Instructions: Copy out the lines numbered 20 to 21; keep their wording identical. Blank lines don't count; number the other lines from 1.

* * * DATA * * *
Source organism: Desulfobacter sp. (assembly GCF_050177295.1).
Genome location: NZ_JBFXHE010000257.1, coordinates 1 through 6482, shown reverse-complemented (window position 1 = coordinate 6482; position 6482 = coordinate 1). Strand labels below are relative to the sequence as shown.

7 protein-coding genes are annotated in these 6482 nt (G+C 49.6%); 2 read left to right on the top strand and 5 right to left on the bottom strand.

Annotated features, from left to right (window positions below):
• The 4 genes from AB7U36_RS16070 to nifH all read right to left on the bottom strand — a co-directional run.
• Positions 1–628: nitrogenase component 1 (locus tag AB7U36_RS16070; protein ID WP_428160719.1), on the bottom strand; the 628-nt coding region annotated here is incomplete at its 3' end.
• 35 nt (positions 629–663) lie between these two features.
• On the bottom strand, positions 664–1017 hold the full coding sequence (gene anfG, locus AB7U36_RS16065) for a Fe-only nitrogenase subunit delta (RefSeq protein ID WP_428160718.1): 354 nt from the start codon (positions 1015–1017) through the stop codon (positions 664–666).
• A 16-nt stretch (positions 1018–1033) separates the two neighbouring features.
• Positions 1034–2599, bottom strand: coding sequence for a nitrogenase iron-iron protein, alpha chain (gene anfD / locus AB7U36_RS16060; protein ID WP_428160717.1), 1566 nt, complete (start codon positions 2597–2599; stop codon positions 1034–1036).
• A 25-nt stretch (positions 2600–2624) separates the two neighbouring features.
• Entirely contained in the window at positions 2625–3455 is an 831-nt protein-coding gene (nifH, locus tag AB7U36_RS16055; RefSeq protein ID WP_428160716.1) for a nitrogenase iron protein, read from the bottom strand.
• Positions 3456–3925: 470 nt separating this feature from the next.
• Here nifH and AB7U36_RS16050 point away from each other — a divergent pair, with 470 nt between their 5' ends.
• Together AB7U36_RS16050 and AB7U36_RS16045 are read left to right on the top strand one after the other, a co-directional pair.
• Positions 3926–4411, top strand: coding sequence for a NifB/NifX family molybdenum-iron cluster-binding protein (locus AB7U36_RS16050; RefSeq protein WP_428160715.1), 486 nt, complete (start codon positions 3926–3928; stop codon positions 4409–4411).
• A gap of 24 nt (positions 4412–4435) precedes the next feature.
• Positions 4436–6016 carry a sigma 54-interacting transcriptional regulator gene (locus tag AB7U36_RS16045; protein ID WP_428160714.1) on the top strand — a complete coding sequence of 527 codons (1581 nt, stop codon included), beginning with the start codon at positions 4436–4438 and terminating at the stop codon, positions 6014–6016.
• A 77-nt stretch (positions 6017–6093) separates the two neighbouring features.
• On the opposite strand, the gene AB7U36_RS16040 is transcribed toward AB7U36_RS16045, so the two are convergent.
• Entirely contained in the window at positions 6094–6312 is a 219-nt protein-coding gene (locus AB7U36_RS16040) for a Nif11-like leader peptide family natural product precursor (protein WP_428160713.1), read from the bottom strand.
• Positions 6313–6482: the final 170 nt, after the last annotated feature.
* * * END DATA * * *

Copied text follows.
• On the opposite strand, the gene AB7U36_RS16040 is transcribed toward AB7U36_RS16045, so the two are convergent.
• Entirely contained in the window at positions 6094–6312 is a 219-nt protein-coding gene (locus AB7U36_RS16040) for a Nif11-like leader peptide family natural product precursor (protein WP_428160713.1), read from the bottom strand.